For those of you who haven’t been following women’s health news lately, the Susan G. Komen Foundation for the Cure, an organization dedicated to fighting breast cancer, recently caused huge amounts of controversy by withdrawing funding for Planned Parenthood. In the past, Komen has given money to Planned Parenthood for the purpose of providing cancer screenings to women who might not otherwise be able to access this essential service. This shocking action was met with outrage, and the Komen Foundation quickly reversed its decision. Additionally, Karen Handel (a Komen Foundation official who has been criticised for her role in the initial decision) has resigned.
The strength of the public’s reaction to Komen’s decision was inspiring- clearly, people care about preventing and treating cancer. And, to their credit, the Komen Foundation was willing to admit and correct their mistake. However, the whole incident is representative of a disturbing trend in the United States. Access to basic health care for women is now a controversial topic, rather than a universal goal. Planned Parenthood has long been a target of criticism due to their reputation as an abortion-provider (abortions, in fact, account for only roughly three percent of Planned Parenthood’s services). Recently, though, debate on personhood amendments in state legislatures and the fight over insurance coverage for birth control have drawn women’s health issues into the spotlight, and not in an especially positive way. We may have won the Susan G. Komen Foundation fight, but even so, it’s important to remember to continue speaking out for women’s basic rights to health care.
So, I’m three days late…in writing this post, since World Contraception Day occurs on September 26th. I promise I wasn’t delayed with this post just to include that terrible pun, since scares of unwanted pregnancies are nothing to joke about. If you are having a type of sex that could lead to pregnancy but do not currently want to become pregnant, it’s important to know your contraceptive options!
Check out the World Contraception Day’s Guide to Contraception. If you are a Barnard student, make an appointment with Health Services (there are several awesome contraception experts). There are also several books in the office to get acquainted with your options, but the nurse practitioners are really friendly and great resources, not to mention the ones who will be prescribing you pills or referring you to other forms of birth control. If you are not at BC and do not have much insurance coverage, try to find a local Planned Parenthood. They will help you find low- or no-cost contraception that works for you.
Remember too that condoms are considered a form of contraception, but that safer sex practices must be maintained even when a person is on hormonal birth control or in sex acts where pregnancy is not a risk, such as anal or oral sex. Did you know there are flavored condoms [available in the WW office!] specifically for mouth-to-penis contact? Don’t forget about dental dams [also available at WW] for mouth-to-vagina or mouth-to-anus contact. Anal sex carries high STI risks, so always use condoms with lots of lubricant!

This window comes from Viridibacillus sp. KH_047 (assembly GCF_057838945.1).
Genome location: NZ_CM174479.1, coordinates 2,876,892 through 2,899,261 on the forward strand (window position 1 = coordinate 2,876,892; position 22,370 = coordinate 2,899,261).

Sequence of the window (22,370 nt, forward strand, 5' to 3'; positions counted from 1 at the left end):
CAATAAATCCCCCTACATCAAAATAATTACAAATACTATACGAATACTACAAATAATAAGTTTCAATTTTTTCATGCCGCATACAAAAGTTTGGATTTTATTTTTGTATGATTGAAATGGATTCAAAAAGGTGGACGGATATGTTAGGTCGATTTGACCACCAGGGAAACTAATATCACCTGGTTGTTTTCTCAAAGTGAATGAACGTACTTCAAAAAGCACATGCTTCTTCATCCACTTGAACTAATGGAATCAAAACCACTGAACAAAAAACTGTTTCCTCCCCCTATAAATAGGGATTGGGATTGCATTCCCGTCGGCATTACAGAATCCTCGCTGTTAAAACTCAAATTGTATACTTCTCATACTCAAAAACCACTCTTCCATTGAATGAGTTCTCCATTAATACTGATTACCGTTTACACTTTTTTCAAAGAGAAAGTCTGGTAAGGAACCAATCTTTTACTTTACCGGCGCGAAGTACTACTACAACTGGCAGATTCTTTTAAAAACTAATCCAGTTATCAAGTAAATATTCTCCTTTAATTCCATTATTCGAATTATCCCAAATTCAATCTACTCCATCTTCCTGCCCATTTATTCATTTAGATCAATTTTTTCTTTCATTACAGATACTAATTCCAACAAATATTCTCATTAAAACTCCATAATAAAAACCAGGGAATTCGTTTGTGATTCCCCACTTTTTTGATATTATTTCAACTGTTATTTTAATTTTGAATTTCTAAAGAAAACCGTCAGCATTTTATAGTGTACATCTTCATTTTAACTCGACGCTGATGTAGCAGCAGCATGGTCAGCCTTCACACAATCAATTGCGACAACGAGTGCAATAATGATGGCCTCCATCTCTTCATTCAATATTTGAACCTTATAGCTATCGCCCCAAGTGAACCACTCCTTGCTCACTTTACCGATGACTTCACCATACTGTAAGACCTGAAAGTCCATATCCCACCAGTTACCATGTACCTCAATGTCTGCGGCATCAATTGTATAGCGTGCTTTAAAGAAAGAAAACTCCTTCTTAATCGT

A very important caveat that’s worth restating: hormonal birth control does NOT protect against STIs–only condoms and other latex barriers, used correctly, will protect you from STIs.
I noticed that the vision of World Contraception Day is “a world where every pregnancy is wanted.” For some interesting discussion of the implications of a world with only wanted pregnancies vs. a world with no unwanted pregnancies, check out this blog at RH Reality Check.
…and I feel like cursing up a storm! But I won’t (on here).
This anti-choice business has gone too far and it is time to gather in the masses to show that we’re not taking it. In addition to being a bad ass and attending the rally this upcoming Saturday, be sure to sign the petition against the plan to defund Planned Parenthood (posted below by the lovely Jordan)!
Stand Up For Women’s Health!
Saturday, February 26th
Foley Square, Across from the Court House in Lower Manhattan
New York City 1-3pm
Here is BCRW’s video recording of the event if you weren’t able to make it out or would like to relive the experience!
These women have incredible stories and do amazing things.
Rock on radical doulas!
[Video description: This panel discussion features a group of reproductive justice activists and birth doulas who work across the spectrum of pregnancy, birth, and women’s health, connecting the traditional reproductive rights movement with new social justice activism that considers the complete physical, political, and economic well-being of girls and women. Panelists include Aisha Domingue, doula coordinator at the Brooklyn Young Mothers Collective; Mary Mahoney, assistant director of the Pro-Choice Public Education Project and co-founder and co-coordinator of the Doula Project; Lauren Mitchell, health educator and co-founder and co-coordinator of the Doula Project; and Miriam Pérez, founder and sole blogger at RadicalDoula.com and editor at Feministing.com. Moderated by Lucy Trainor, this event took place on March 3, 2010 at Barnard College in New York City.]